August 25, 2011 in General
An eternal debate rages daily around the world over right and wrong, in various situations and contexts, from the smallest transgression (perceived or otherwise), to the most heinous of injustices.
Who gets to decide whatâ€™s right or wrong? Who the goodies and baddies are?
Some conservatives, particularly religious ones, would have us turn to the laws of holy books, the same holy books that while advocating such things as â€śthou shalt not killâ€ť and â€ślove thy neighbourâ€ť also advocate for the murder of gay people, slavery and rape.
Some liberals engage in the copout of moral and cultural relativism: refusing to intervene in matters such as the burqa, for example, because they believe it is not our place to interfere in othersâ€™ cultural practices, even if they can be seen to be doing harm.
Author and neuroscientist Sam Harris has a third way, which he outlines in his new book â€śThe Moral Landscapeâ€ť. He believes that, increasingly, science will have a role to play in determining the answers to moral questions.
This work is as controversial as his previous two books â€“ â€śThe End Of Faithâ€ť and â€śLetter To A Chrisrtian Nationâ€ť â€“ both assaults on the evils of organised religion.
But while those two books sought to wake up the world to the damage done historically and to the future of mankind by blind faith, â€śThe Moral Landscapeâ€ť seeks to move the battle lines between science and religion forward.
Harris rejects the view of the late evolutionary biologist Stephen Jay Gould, that science and religion do not and should not overlap:
â€śThe underlying claim is that while science is the best authority on the workings of the physical universe, religion is the best authority on meaning, values, morality, and the good life. I hope to persuade you that this is not only untrue, it could not possibly be true.â€ť
What does all this have to do with our mental health? Harris argues that all our questions about morals, ethics and lifeâ€™s purpose come down to our wellbeing. The things we value, he believes, can be translated into facts that are capable of being understood scientifically:
â€śThe most important of these facts are bound to transcend cultureâ€”just as facts about physical and mental health do. Cancer in the highlands of New Guinea is still cancer; cholera is still cholera; schizophrenia is still schizophrenia; and so, too, I will argue, compassion is still compassion, and well-being is still well-being.â€ť
Does this mean a one-size-fits-all approach, in which culture and diversity becomes homogenised and lost? No:
â€śâ€¦if there are important cultural differences in how people flourishâ€”if, for instance, there are incompatible but equivalent ways to raise happy, intelligent, and creative childrenâ€”these differences are also facts that must depend upon the organization of the human brain.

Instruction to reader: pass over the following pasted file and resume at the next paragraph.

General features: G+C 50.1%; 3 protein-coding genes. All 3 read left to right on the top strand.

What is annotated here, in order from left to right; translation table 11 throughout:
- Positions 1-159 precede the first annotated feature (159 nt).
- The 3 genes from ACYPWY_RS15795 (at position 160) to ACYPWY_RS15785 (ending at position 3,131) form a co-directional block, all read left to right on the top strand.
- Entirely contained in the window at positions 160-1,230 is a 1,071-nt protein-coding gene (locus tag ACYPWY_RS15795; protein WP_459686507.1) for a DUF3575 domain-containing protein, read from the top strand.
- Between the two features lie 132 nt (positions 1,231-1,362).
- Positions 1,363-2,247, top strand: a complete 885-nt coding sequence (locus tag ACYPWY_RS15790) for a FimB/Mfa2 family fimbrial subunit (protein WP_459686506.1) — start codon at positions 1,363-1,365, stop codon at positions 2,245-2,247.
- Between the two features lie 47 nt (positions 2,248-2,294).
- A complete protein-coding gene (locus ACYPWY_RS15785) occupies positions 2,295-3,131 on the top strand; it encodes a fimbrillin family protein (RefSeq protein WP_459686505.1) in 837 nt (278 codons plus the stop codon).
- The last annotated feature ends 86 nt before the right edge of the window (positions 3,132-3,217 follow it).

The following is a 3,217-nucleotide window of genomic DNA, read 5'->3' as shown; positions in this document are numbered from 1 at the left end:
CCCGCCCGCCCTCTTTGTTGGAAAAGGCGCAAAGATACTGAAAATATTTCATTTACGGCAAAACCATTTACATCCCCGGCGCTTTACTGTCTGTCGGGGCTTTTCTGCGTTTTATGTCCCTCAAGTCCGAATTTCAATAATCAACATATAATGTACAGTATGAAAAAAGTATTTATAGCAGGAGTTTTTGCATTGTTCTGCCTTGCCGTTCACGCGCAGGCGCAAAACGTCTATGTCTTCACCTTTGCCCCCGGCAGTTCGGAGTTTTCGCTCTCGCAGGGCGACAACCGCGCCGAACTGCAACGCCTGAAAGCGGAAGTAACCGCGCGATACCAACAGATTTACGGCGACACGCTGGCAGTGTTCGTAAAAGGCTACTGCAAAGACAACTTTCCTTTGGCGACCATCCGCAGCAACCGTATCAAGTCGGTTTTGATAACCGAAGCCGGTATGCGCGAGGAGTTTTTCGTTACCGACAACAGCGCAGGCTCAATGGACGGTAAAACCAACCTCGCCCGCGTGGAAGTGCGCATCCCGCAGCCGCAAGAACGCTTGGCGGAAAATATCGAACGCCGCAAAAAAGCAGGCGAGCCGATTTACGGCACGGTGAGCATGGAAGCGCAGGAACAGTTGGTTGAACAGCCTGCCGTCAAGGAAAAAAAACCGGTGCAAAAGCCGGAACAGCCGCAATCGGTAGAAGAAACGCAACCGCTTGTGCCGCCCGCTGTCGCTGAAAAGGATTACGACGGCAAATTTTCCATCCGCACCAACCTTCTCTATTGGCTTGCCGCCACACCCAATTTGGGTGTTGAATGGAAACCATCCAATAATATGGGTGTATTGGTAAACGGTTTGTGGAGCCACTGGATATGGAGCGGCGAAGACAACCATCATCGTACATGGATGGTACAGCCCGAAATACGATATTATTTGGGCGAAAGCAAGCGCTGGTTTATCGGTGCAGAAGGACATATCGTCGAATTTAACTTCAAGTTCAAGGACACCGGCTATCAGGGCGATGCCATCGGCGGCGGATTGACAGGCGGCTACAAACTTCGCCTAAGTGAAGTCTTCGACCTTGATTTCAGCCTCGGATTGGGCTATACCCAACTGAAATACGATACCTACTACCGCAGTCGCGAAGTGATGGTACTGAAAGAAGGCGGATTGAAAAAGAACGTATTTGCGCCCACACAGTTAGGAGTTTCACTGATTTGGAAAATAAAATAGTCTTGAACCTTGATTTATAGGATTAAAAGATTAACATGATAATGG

â€śIn principle, therefore, we can account for the ways in which culture defines us within the context of neuroscience and psychology. The more we understand ourselves at the level of the brain, the more we will see that there are right and wrong answers to questions of human values.â€ť
Some may find the idea of placing such questions in the hands of science to be frightening, particularly those with experience of mental illness that have suffered under the system, and mistrust medicine.
But I think we should be equally frightened by the alternative: leaving questions about right and wrong in the hands of religiously-motivated moralists, who in a rally held at Government House in Australia recently and attended by several MPs, spent a whole day decrying the â€śevilâ€ť of same-sex marriage and demonising Australiaâ€™s gay citizens.
This hate comes not from evidence, but in beliefs gleaned from the ancient scribblings of a time in our history when we still thought the earth was flat.
We should also beware of hand-wringing liberals, who with their commitment to relativism are happy to drink riesling and fiddle while Rome burns around them, terrified to criticise lest they offend.
The brain is the last undiscovered country of the human body, and there is much for us still to understand. While psychiatry has made mistakes in the past, it is at its heart dedicated to the scientific method â€“ discovering truth.
Knowledge evolves with understanding. The beliefs espoused above do not evolve â€“ they stay rigid and fixed, until theyâ€™re discarded into the dustbin of history where they should remain forever.
Wellbeing, like recovery, is a journey, and on journeys we make discoveries that change us and (hopefully) the world around us for the better.
Iâ€™m really excited about the possibilities ahead.
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